Why Flash video stinks
Some folks take issue with Flash video, and they do have a point. There is a lot out there that makes watching Flash video a painful experience. They talk about pixelated and jerky video, and point to poorly re-compressed YouTube content as evidence that Flash video sucks. These shrill claims are misguided, but many people hear them and blindly agree that Flash video stinks.
These naysayers, however, rarely point to the New York Times, the Washington Post (shown below), or Vodafone. These sites make exceptional use of Flash, so the real question should be this this: If it can be this good, why isn’t everybody doing it?
Get clear on this: It isn’t the technology. It is the person that encoded the video in the first place who made the mistake. The thing that sets these notable Flash video providers apart from the teen-aged head-banger on YouTube, GoogleVideo, or MySpace is incredibly simple: These video providers care about quality, intimately understand the technology, and, most important of all, they keep an eye on the pipe (the data pipe, that is).
The FLV technology, when you get right down to fundamentals, is no different from its QuickTime and Windows Media web brethren. The sole purpose of those formats is to move audio and video data from one place to another. That data is contained in a stream, and all three formats will ask me how fast the current in that stream is flowing. That is the data rate for the stream.
The best way of wrapping your mind around the concept of data rate is to think of a dam in a river. A lake upstream drains into a river, and the town that lies downstream, frustrated with constantly being flooded, decides to control the river. The dam is built, the floods stop, and the residents discover they have a second lake behind the dam.
Now let’s apply that analogy to a video stream. The lake is the server, and the river to the dam is the data stream into the video buffer. The second lake behind the dam is the video buffer, and the dam is the Flash Player. When you set the data rate for an FLV, you are the one who controls the flow of water out of the dam. If you increase the flow of water from the dam, the people in the town are in for a really bad day. Video that stops and starts is simply the audio and video data in the stream overwhelming the Flash Player. In this case, the Flash Player will buffer some of the data and release it. Buffer. Release. Start. Stop. It creates poor-quality video, and it’s not the fault of the Flash Player. The player is doing its job and, to be equally fair, I have seen this with QuickTime and Windows Media streams.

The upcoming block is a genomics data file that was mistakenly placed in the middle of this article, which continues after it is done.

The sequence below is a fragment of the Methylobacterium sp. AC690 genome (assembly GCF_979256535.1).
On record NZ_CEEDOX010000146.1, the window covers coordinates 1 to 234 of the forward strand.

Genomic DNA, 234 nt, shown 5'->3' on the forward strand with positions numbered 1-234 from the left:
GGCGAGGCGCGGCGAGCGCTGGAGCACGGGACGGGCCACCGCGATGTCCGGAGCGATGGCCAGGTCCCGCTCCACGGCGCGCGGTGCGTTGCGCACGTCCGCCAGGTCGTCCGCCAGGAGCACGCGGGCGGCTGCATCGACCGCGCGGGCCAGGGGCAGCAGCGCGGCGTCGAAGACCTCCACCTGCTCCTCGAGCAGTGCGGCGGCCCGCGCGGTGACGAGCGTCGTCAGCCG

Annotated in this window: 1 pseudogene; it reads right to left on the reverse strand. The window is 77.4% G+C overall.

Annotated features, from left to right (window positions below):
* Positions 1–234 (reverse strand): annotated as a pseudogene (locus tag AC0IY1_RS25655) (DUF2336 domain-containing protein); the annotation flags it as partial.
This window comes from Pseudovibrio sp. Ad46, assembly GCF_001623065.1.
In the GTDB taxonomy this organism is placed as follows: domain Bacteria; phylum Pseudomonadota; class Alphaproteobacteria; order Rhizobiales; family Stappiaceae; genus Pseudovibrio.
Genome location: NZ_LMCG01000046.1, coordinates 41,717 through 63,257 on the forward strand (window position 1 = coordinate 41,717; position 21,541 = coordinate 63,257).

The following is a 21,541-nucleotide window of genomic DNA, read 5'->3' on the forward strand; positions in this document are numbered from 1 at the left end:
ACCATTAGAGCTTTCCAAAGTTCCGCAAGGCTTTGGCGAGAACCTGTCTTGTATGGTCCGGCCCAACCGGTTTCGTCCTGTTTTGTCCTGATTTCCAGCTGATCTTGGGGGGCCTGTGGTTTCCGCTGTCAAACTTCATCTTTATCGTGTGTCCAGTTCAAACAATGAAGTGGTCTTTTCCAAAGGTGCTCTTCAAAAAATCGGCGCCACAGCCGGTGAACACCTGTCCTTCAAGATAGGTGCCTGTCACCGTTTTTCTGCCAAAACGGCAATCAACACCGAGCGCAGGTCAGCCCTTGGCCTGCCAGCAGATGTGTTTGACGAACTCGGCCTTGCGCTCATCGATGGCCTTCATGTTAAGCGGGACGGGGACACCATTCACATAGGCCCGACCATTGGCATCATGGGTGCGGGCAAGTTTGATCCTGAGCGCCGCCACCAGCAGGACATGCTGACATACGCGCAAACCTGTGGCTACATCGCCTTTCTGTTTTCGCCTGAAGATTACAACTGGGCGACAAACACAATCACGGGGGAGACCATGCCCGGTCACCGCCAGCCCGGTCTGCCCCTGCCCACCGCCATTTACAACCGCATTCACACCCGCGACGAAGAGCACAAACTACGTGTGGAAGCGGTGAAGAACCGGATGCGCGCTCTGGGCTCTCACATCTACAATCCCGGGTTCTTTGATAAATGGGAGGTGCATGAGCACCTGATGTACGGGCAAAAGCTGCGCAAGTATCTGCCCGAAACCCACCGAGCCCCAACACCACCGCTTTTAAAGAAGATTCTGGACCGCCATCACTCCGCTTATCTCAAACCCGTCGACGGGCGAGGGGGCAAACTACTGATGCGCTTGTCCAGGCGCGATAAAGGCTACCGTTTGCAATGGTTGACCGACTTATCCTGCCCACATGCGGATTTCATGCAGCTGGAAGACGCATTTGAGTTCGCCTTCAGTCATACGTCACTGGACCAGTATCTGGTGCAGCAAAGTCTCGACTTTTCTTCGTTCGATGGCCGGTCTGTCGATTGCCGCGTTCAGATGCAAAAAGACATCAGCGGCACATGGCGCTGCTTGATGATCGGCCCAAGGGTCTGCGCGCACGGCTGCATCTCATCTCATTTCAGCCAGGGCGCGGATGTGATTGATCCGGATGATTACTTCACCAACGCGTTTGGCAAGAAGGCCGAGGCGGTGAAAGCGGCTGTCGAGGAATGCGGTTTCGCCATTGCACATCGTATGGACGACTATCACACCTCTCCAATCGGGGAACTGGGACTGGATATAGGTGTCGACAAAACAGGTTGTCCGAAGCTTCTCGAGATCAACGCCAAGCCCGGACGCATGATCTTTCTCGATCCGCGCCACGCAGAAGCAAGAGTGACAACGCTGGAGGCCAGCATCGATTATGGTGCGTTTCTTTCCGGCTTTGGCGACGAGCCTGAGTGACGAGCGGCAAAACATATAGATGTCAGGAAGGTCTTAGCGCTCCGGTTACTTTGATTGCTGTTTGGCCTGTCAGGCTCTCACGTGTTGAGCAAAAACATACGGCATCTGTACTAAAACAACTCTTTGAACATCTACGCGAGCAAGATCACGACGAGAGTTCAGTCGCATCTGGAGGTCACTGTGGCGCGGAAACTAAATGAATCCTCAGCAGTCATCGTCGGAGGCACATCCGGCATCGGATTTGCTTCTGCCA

Still, Adobe hasn’t helped the cause with its Flash Video Encoder. The /files/includes/default.css data stream value for Flash Player 8 is 400 kbps. The average person looking at that will think, “Gee that sounds reasonable,” and proceed to encode the video at that rate. What they discover is their video plays poorly.
The problem with that number is it only represents the data stream for the video track. The audio /files/includes/default.css is usually 96 kbps, meaning the total data stream is just under 500 kbps—which is marvelous if you have a T1 line. Those of us with broadband or dial-up connections will get video that stops and starts. Unfortunately, there is no magic number, but if you are preparing video for a site, try keeping the total of the audio and the video data rates to about 350 kbps, and your frame rate to about 15 fps if you are encoding a video recorded at 30 fps (NTSC), or 12 fps if you are using the PAL standard of 25 fps.
It isn’t only the YouTube Lonely Hearts that don’t get this. I recently spoke at a conference, and during a panel discussion, one of the attendees made it clear that he didn’t think highly of Flash video. He works for a Fortune 500 company, and he claimed that his experience with Flash was so bad, he was seriously thinking of getting out of the game. When pressed by the panel as to what he was doing, he said, in a nutshell, “We create these things at 30 frames per second and a data rate of 1,000 kbps. The size is 480 by 320, and we have had nothing but problems.” At that data rate, frame rate and size, the experience his employees are having is no different from that of trying to push a watermelon through a worm.